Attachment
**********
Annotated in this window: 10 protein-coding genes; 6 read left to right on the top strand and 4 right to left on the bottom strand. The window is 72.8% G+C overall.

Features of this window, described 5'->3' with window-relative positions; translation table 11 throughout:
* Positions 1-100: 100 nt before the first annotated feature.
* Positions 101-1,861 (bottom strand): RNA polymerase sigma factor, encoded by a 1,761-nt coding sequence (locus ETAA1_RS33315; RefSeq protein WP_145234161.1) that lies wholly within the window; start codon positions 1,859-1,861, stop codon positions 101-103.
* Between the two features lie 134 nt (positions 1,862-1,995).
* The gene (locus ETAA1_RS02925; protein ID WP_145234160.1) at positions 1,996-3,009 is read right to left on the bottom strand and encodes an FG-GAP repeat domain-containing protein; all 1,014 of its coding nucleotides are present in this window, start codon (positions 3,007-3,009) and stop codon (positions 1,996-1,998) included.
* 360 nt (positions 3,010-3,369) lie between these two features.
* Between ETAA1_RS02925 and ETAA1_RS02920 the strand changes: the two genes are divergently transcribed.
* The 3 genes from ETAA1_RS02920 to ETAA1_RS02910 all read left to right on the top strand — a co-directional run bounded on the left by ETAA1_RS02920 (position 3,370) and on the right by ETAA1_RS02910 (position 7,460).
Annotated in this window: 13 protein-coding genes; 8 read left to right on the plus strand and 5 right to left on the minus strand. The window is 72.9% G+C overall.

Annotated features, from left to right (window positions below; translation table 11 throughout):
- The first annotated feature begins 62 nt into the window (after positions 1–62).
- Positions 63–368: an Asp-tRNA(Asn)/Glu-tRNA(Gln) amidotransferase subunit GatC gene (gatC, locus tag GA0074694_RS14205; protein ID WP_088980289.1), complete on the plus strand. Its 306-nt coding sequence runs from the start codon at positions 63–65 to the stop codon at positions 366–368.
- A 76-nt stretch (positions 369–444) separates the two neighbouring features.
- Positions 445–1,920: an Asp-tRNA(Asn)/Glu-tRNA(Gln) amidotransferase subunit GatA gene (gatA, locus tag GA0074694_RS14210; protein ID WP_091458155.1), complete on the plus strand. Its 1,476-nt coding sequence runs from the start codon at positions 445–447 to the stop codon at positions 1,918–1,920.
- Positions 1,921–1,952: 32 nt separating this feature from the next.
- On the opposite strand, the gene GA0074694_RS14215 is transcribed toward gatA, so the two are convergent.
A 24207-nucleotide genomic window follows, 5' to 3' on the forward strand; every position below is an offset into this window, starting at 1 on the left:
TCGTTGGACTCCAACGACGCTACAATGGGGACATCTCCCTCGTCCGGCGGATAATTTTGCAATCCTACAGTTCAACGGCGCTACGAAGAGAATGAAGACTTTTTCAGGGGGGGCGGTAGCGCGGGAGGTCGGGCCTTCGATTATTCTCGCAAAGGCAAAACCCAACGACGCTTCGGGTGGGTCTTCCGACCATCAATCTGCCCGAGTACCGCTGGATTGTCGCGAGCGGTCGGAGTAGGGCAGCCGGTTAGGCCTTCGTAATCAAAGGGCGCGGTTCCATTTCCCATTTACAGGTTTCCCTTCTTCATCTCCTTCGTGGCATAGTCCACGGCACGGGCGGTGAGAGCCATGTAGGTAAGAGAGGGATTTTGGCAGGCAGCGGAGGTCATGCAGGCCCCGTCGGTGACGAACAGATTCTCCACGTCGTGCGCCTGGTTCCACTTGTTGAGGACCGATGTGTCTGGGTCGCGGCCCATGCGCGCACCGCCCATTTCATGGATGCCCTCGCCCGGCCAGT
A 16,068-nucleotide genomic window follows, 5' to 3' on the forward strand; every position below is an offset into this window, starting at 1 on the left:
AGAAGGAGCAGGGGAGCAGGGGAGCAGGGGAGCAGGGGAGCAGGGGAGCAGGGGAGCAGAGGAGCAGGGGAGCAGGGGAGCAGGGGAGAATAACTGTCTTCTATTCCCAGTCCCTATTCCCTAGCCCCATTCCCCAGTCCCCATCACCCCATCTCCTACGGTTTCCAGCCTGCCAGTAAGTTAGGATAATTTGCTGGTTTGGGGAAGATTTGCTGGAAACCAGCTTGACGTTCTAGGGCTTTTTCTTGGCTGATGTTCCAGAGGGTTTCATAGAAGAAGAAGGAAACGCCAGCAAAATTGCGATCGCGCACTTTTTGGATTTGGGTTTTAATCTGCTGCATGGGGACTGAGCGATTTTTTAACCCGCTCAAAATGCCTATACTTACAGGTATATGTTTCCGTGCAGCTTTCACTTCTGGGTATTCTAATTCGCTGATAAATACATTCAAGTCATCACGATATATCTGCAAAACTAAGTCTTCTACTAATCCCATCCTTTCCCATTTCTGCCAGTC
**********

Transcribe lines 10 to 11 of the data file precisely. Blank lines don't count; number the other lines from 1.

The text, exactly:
Annotated in this window: 13 protein-coding genes; 8 read left to right on the plus strand and 5 right to left on the minus strand. The window is 72.9% G+C overall.

Annotated features, from left to right (window positions below; translation table 11 throughout):